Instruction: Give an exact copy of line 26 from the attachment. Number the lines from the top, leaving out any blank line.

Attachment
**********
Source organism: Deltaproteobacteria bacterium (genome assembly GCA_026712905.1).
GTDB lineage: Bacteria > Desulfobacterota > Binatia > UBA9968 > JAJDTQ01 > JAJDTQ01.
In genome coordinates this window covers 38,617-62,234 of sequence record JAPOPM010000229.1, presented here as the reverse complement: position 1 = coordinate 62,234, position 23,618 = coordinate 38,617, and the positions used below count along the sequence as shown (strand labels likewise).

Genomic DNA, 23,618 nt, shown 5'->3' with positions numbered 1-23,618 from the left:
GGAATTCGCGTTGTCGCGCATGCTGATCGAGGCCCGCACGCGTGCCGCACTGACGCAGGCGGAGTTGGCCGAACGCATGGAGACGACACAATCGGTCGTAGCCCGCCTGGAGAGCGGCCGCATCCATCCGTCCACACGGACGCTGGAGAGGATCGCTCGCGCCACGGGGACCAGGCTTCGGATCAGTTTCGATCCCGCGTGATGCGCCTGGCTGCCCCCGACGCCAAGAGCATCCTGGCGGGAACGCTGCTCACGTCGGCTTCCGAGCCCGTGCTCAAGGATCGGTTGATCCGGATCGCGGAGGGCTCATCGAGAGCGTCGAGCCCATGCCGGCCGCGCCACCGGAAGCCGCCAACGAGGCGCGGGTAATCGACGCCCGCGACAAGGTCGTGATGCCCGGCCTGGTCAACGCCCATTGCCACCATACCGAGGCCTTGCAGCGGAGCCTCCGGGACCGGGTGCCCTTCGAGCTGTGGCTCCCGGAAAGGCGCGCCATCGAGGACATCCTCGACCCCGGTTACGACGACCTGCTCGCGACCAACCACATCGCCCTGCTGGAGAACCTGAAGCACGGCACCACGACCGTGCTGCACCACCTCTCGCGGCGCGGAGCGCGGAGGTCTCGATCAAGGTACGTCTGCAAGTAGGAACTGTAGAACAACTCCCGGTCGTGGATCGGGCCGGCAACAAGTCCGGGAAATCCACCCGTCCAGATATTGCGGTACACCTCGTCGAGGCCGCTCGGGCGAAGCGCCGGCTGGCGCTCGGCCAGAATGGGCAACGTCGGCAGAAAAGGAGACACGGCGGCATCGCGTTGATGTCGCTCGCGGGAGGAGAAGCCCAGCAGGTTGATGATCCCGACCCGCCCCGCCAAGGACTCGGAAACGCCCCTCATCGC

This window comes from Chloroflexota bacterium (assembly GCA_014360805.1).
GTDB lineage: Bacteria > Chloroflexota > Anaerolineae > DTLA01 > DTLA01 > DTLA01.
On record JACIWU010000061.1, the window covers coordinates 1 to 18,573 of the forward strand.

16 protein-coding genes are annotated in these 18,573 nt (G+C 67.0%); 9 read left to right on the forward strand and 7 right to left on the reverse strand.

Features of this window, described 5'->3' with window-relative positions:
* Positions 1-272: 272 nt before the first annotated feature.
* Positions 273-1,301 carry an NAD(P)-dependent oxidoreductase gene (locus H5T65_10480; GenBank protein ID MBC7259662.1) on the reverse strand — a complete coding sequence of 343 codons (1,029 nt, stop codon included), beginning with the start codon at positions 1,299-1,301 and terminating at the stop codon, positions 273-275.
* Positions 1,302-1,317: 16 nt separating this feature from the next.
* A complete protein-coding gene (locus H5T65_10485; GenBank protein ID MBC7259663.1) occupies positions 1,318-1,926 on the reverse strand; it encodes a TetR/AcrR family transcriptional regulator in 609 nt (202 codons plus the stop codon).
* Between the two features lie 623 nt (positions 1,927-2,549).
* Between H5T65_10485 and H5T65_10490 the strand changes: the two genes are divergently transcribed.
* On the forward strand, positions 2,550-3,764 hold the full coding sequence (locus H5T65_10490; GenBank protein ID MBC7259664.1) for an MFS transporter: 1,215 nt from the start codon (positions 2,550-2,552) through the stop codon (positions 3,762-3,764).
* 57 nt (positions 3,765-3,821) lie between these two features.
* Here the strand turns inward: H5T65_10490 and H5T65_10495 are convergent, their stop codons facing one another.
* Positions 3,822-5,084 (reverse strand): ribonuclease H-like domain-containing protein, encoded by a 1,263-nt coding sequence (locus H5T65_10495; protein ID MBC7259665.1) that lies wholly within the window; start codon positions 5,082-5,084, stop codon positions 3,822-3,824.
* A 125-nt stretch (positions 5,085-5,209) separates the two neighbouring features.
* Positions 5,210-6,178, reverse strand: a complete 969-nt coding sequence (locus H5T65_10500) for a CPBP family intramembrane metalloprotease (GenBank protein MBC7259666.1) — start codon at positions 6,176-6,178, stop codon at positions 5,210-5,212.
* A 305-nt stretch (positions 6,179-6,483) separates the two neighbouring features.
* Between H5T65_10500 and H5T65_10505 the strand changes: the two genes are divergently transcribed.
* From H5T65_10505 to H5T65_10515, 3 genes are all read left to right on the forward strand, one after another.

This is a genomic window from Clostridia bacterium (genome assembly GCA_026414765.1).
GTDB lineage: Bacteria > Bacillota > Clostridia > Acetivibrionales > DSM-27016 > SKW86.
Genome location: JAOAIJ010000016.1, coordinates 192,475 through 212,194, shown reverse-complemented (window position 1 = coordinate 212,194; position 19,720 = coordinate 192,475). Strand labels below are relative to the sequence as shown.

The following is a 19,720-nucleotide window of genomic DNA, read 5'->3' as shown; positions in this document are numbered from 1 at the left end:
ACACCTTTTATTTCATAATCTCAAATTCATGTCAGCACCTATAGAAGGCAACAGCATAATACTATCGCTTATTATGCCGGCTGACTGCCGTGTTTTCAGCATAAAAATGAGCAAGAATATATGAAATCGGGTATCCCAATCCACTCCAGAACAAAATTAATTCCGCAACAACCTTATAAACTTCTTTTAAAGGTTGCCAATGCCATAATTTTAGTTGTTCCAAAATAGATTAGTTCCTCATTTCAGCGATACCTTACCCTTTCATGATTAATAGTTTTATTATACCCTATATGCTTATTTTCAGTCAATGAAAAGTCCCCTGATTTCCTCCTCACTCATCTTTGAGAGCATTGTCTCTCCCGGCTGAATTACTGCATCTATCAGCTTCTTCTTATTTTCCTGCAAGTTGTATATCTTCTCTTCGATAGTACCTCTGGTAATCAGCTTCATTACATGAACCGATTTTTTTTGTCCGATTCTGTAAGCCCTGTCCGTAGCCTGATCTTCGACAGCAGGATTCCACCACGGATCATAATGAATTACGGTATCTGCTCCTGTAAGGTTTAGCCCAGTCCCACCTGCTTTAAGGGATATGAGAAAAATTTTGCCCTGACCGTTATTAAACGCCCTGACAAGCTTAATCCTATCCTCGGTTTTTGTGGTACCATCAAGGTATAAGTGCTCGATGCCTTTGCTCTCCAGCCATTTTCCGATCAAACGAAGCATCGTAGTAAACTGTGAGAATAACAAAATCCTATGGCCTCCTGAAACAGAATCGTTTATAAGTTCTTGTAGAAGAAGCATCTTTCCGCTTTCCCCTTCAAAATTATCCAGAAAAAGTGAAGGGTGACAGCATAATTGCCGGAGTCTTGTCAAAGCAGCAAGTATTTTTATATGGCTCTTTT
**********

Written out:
This is a genomic window from Clostridia bacterium (genome assembly GCA_026414765.1).